Students gathered in the Florida State University Oglebsy Union February 29 at evening for an open discussion regarding FSU’s 2013 Tau Kappa Epsilon TKE fraternity hazing allegations.
Since the fraternity’s rapid suspension FSU President John Thrasher met with student leaders last Wednesday to accumulate ways to implement an event on campus for students to openly discuss things dealing with diversity or lack thereof.
FSU graduate and academic advisor Ky’esha Penn said this wasn’t the first incident.
“Something like this has happened many times before. We need to talk about how what people say and the actions they do affect people in the long term, the community and the image of Florida State. I think that we can be a little more proactive than we have been,” Penn said.
At the beginning of the event, the students were greeted by the vice president of student affairs Mary C. Coburn, on behalf of Thrasher because could not be in attendance.
The moderators were the associate directors for the Center for Leadership and Social Change Miguel Rodriguez and Amber Hampton.
Hampton said this discussion is intended to engage with students.
“The purpose of tonight is to engage with others, but also get to know them. People should be educated about what’s going on because it’s super important,” Hampton said.
At the beginning of the event the students were asked to sit their phones aside, and separate themselves into groups of people they don’t know and have never met to have those tough conversations.
“We often shy away from conversation that will be hard on us. Instead we go for what’s easy and what’s surface level, instead of connecting with someone and getting a sense of what people care about. If we get a sense of what people cared about then it would start a deeper conversation,” Hampton said.
After the students spent 30 minutes with a student or facilitator and their group members, they were challenged to connect with another group, making the group larger than before.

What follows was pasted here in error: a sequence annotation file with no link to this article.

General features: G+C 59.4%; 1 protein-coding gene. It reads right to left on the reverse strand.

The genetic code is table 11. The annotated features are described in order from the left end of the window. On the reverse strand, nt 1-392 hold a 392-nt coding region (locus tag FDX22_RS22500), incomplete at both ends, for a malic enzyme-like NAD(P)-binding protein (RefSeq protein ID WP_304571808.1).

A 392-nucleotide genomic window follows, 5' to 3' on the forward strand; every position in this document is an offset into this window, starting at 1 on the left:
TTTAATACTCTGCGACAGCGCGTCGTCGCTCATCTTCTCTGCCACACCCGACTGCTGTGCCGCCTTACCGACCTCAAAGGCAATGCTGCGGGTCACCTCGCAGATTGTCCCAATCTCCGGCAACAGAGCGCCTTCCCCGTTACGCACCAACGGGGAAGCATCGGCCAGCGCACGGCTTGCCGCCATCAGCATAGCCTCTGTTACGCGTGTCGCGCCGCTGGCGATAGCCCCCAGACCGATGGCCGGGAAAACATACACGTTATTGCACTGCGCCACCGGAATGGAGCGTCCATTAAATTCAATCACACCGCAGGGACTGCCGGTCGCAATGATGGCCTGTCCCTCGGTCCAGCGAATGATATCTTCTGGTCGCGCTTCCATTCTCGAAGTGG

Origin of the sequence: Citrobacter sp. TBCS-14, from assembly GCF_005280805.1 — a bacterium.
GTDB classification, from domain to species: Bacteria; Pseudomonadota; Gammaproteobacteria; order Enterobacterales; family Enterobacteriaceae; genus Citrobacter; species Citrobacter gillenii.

Once that was done both groups had the opportunity to speak. Groups chose a representative to discuss the things that were brought up in their group discussions.
Rodriguez said the purpose the of group setting is to implement active listening.
“Students will share what each group learned, how they can inspire one another, what they do from here, how they can move the community forward and how to organize a better family bond,” Rodriguez said.
The responses varied as people stood to represent their respective groups.
Some students stood to argue that the event was purposeful, while others would argue that no one will change. Some also argued that there was more dialogue amongst groups when should have been more dialogue as a large group and a panel discussion, where others may agree some people need to just be taught right from wrong rather than expecting them to know.
“As a black student, it’s important to know the history and significance of things in the black culture, and letting those that are not the minority know about the mistake of mocking the issue and showing them the importance of our culture on this campus, and that we equally belong here,” third-year FSU family child science and psychology student Rehema Armorer said.
Questions arose from groups on why the Tau Kappa Epsilon chapter didn’t speak about the acts of their chapter, how vital it was to hear any excess truth about the accusations and how it affected the minority students at the university.
“There are events where some orgs aren’t following the rules or showing a unified front of leadership, and acceptance and non-hazing, but there are groups that follow these rules and do adhere to that type of values,” third-year FSU creative writing student and member of Sigma Iota Alpha Sorority Inc. Chelsee McLean said.
It’s evident that work needs to be done within the FSU community when it comes to diversity.
“I think this is there way of letting minority students on campus know that they are supported, but I know that there is something like this that will happen again. I feel like Florida State can be a little bit more proactive on explaining on what diversity really means,” Penn said.
FSU has programs and internship opportunities on campus to assist with the betterment of the university’s diversity.
“We have over 30 programs that focus on who you are as person, social identity, race, gender, class sex, who you are as leader, how you can become civically engaged. There are programs, and internship programs where students can be involved even after this seminar,” Hampton said.
Students said that in order to see the change it must start with the student body first with having integrity, and doing the right thing when no one is around.
“If you see any racist acts, become that bystander who stops. Be the person who increases the dialogue around friends and family that include diversity, and have people who around that are invested into this,” fourth-year FSU finance student Derrick Scott said.
Hampton said people have to take responsibility.
“We don’t want to use the majority of our times pointing fingers or placing the blame on one another. Assume the best intentions,” Hampton said.